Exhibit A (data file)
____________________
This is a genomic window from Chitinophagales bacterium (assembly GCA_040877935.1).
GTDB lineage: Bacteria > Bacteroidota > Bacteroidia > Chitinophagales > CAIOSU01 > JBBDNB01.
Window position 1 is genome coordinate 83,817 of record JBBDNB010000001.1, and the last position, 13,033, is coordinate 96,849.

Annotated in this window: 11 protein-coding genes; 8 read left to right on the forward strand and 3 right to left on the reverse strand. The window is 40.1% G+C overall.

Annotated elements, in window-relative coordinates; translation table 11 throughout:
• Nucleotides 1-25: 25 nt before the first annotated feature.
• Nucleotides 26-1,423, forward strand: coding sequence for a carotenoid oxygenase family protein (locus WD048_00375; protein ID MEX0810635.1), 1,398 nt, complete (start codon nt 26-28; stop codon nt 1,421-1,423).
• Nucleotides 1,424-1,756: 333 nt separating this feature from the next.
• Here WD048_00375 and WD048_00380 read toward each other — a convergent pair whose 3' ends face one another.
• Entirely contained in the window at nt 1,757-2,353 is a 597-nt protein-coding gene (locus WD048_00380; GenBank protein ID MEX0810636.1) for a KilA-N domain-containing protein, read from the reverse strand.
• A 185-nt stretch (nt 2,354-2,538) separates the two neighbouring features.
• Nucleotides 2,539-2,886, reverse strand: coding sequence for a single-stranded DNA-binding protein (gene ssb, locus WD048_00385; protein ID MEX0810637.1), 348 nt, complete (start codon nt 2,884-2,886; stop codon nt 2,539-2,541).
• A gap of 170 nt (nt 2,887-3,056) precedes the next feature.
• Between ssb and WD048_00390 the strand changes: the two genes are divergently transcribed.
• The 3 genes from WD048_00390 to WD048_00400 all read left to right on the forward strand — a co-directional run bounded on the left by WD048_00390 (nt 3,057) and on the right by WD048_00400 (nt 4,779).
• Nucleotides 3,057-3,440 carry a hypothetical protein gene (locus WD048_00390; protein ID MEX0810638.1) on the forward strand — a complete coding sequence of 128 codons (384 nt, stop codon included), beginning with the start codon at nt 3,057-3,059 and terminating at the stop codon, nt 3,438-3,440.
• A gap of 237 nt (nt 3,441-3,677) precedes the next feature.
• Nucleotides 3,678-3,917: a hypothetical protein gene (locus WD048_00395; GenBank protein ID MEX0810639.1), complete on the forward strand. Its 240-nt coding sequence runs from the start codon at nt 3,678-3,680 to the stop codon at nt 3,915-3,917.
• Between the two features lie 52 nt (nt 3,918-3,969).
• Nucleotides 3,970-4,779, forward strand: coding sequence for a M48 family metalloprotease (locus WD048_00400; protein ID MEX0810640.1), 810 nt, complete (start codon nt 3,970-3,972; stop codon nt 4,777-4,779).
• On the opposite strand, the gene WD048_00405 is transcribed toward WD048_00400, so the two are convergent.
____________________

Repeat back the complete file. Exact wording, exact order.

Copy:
This is a genomic window from Chitinophagales bacterium (assembly GCA_040877935.1).
GTDB lineage: Bacteria > Bacteroidota > Bacteroidia > Chitinophagales > CAIOSU01 > JBBDNB01.
Window position 1 is genome coordinate 83,817 of record JBBDNB010000001.1, and the last position, 13,033, is coordinate 96,849.

Annotated in this window: 11 protein-coding genes; 8 read left to right on the forward strand and 3 right to left on the reverse strand. The window is 40.1% G+C overall.

Annotated elements, in window-relative coordinates; translation table 11 throughout:
• Nucleotides 1-25: 25 nt before the first annotated feature.
• Nucleotides 26-1,423, forward strand: coding sequence for a carotenoid oxygenase family protein (locus WD048_00375; protein ID MEX0810635.1), 1,398 nt, complete (start codon nt 26-28; stop codon nt 1,421-1,423).
• Nucleotides 1,424-1,756: 333 nt separating this feature from the next.
• Here WD048_00375 and WD048_00380 read toward each other — a convergent pair whose 3' ends face one another.
• Entirely contained in the window at nt 1,757-2,353 is a 597-nt protein-coding gene (locus WD048_00380; GenBank protein ID MEX0810636.1) for a KilA-N domain-containing protein, read from the reverse strand.
• A 185-nt stretch (nt 2,354-2,538) separates the two neighbouring features.
• Nucleotides 2,539-2,886, reverse strand: coding sequence for a single-stranded DNA-binding protein (gene ssb, locus WD048_00385; protein ID MEX0810637.1), 348 nt, complete (start codon nt 2,884-2,886; stop codon nt 2,539-2,541).
• A gap of 170 nt (nt 2,887-3,056) precedes the next feature.
• Between ssb and WD048_00390 the strand changes: the two genes are divergently transcribed.
• The 3 genes from WD048_00390 to WD048_00400 all read left to right on the forward strand — a co-directional run bounded on the left by WD048_00390 (nt 3,057) and on the right by WD048_00400 (nt 4,779).
• Nucleotides 3,057-3,440 carry a hypothetical protein gene (locus WD048_00390; protein ID MEX0810638.1) on the forward strand — a complete coding sequence of 128 codons (384 nt, stop codon included), beginning with the start codon at nt 3,057-3,059 and terminating at the stop codon, nt 3,438-3,440.
• A gap of 237 nt (nt 3,441-3,677) precedes the next feature.
• Nucleotides 3,678-3,917: a hypothetical protein gene (locus WD048_00395; GenBank protein ID MEX0810639.1), complete on the forward strand. Its 240-nt coding sequence runs from the start codon at nt 3,678-3,680 to the stop codon at nt 3,915-3,917.
• Between the two features lie 52 nt (nt 3,918-3,969).
• Nucleotides 3,970-4,779, forward strand: coding sequence for a M48 family metalloprotease (locus WD048_00400; protein ID MEX0810640.1), 810 nt, complete (start codon nt 3,970-3,972; stop codon nt 4,777-4,779).
• On the opposite strand, the gene WD048_00405 is transcribed toward WD048_00400, so the two are convergent.